Survival mode

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Survival Mode 1

 Bulletin photos by Stephen Dow

Brian “B.P.” Pollard instructs Kaycee teacher Natalie Maxwell on proper self-defense technigues as part of an active shooter training at Kaycee School.

Six months before Joe Deedon gave his Beyond the Lockdown training to Kaycee School students on Nov. 14, one student was killed during a school shooting in Highlands Ranch, Colorado.

A month before Deedon gave his training, a 17-year-old gunman shot a schoolmate twice in Santa Rosa, California. As Deedon was instructing Kaycee kindergartners on how to evacuate the school building during a shooting on Thursday morning, two casualties and three injuries were reported after a shooting at Saugus High School in Santa Clarita, California.

CNN has reported that 356 students and teachers have been killed or injured in 180 school shootings in the past decade. And the trend isn’t slowing, which makes Deedon’s trainings on how to implement a “run, hide, fight” action plan all the more important. If the worst comes to Kaycee, students will have the tools to survive, Deedon said.

“Whether you’re an athlete, a musician or a dancer, you will fail if you don’t practice,” Deedon told Kaycee School middle schoolers. “We prepare for these events so we’re successful doing them. That’s what our training does today. It gives you the fundamentals to prepare and practice, so that when you are in a situation with 100 times more stress than the big game or the big band concert, you will be able to survive. If you just hide in the corner all the time, you don’t have a lot of options. So we’re going to give you guys some more options.”

Deedon predicts that trainings like the ones he and co-instructor Brian “B.P.” Pollard offered in Kaycee on Nov. 14 and 15 will become the new normal within a matter of years. The lockdown method – in which classrooms are locked and students hide inside – is practiced in schools across the country, including the schools in the Johnson County School District, but it isn’t always the best way to keep students safe, Deedon said.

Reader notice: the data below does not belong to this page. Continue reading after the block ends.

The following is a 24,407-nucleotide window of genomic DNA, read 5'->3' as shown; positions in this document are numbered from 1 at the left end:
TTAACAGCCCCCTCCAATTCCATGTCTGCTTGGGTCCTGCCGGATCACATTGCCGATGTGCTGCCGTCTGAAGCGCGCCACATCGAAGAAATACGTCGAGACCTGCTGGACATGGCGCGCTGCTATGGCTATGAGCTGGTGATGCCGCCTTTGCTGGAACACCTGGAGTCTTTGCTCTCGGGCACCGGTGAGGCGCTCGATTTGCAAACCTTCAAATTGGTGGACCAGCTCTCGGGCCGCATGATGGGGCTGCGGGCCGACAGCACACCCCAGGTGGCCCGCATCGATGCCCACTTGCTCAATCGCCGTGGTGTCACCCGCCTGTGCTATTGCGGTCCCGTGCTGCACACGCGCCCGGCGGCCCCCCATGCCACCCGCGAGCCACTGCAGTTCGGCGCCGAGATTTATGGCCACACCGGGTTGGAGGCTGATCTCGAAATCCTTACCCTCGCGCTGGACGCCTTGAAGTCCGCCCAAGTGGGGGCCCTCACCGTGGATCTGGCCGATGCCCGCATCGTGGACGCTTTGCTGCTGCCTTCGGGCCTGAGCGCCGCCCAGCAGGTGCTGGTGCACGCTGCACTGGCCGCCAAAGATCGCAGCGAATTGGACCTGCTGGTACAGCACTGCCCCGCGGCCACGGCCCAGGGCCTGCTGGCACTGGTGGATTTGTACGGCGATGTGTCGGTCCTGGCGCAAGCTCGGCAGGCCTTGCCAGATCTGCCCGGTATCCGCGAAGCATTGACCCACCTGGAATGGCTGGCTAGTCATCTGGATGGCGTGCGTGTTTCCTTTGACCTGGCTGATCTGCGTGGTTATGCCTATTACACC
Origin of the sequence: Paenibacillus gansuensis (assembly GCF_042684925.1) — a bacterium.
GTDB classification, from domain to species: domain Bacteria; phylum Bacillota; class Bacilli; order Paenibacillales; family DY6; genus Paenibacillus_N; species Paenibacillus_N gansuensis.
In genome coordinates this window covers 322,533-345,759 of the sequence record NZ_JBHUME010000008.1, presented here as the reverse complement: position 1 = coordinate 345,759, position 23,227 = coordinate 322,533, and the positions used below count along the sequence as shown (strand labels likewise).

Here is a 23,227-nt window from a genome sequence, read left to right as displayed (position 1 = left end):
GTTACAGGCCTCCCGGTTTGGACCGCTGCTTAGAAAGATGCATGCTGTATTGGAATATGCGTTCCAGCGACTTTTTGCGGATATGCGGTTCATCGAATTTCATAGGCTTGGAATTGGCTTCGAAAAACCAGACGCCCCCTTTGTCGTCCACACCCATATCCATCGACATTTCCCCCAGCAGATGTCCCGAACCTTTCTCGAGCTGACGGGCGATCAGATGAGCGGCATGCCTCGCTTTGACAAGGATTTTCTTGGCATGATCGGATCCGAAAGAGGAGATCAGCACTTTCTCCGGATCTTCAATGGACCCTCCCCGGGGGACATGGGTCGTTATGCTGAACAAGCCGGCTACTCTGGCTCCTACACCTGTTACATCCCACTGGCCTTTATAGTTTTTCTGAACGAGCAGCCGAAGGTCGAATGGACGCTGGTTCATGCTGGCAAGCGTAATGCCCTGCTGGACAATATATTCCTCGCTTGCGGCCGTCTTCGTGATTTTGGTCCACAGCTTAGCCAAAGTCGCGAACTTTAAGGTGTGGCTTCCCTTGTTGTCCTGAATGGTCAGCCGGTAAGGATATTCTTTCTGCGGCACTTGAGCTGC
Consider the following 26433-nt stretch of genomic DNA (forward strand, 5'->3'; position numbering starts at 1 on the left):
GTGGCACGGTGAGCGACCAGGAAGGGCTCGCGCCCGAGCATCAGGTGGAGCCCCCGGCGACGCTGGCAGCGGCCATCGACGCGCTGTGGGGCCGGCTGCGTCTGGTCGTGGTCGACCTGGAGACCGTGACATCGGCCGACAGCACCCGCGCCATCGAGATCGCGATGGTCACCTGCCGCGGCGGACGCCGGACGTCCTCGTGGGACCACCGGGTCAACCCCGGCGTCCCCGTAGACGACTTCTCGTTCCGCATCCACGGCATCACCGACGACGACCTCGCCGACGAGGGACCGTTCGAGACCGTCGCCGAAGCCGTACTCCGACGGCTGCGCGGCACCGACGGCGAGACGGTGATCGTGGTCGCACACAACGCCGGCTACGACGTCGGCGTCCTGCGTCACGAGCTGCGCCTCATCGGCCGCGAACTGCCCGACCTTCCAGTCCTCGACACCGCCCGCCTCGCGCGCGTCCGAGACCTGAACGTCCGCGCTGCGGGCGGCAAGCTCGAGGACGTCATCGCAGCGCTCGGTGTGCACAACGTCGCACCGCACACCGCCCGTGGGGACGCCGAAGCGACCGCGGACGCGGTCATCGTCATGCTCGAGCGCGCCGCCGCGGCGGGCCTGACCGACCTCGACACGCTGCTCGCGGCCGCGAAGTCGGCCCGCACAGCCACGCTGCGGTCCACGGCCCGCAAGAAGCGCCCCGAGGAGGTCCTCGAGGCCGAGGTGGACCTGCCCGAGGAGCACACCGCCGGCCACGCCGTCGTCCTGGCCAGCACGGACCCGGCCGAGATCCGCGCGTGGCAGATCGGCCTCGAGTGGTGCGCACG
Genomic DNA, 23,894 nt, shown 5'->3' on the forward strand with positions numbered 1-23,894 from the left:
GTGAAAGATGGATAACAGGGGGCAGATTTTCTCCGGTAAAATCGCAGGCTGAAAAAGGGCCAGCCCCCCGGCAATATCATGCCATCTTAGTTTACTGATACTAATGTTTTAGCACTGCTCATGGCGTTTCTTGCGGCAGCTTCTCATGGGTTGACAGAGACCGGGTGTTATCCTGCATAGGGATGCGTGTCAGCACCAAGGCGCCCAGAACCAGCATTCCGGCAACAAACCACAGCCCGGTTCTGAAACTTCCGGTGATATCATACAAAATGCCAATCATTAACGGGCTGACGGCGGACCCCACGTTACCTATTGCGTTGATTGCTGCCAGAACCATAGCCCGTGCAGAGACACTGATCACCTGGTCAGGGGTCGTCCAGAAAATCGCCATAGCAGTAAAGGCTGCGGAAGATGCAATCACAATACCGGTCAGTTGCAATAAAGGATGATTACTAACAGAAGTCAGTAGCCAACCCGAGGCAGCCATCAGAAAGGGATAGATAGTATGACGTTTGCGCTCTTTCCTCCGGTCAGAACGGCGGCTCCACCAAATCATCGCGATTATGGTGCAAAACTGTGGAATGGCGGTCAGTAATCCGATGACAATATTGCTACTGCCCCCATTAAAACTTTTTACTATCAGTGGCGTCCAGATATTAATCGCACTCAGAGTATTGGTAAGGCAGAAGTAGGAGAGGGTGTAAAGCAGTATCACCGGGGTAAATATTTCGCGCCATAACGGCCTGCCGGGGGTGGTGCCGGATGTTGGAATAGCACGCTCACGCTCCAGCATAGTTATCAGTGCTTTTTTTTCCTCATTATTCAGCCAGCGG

“The lockdown method can be useful, and it can save lives,” Deedon said. “But there are situations where it doesn’t work, and we owe it to these kids and their teachers to provide them with some other options.”

That’s why Deedon travels the country with Beyond the Lockdown. Deedon, a Denver-based law enforcement officer and former SWAT team member, is the founder and president of TAC*ONE, which has provided active shooter trainings to law enforcement, military and school faculty across the country since 2007. Beyond the Lockdown is an onsite two-day program that teaches staff and students various skills that could be useful in a shooting situation.

Not every option works in every situation, Deedon told the middle schoolers, but they are valuable tools to have in your arsenal.

Survival mode 2

Eighth grader Ruben Cleveland leads a group evacuation drill. He is followed by Damien Cohee, Landon Moss, Adan Garrett and Beau White.

The first tool is barricading, Pollard said. Although a barricade won’t disarm an intruder, it will hopefully slow him or her down long enough that students can consider other options.

“The longer you can hold them off, the better your chances are,” Pollard said.

The second tool is evacuation – something that the middle schoolers practiced both by themselves and as a group. This isn’t a standard fire drill evacuation, Pollard said, and students should always keep an eye out for what is ahead of and behind them.

“Your head should always be on a swivel,” Pollard said.

Lastly, teachers and students have the ability to tackle the gunman to the ground, Pollard said. Pollard instructed several middle school teachers to grab the arm of Deedon, who was portraying a shooter, and to fall to the ground pulling him with them. After that, the students rushed in to help pin down Deedon’s arms and legs.

After being tackled roughly a dozen times, Deedon was breathless and sweaty. He explained that the fighting-back skills are usually taught exclusively to high schoolers and faculty. But he was impressed with the Kaycee middle school students’ maturity and their desire to participate.

“Usually with the middle schoolers, we don’t get that in depth,” Deedon said. “But I felt these kids were a little more mature. They were answering our questions really well. … These guys were really mature and really seemed to ‘get it.’ I find that a lot in rural areas. They’re a couple years ahead of city kids because they have responsibility at a young age and are more self-reliant. They realize just how important self-defense is.”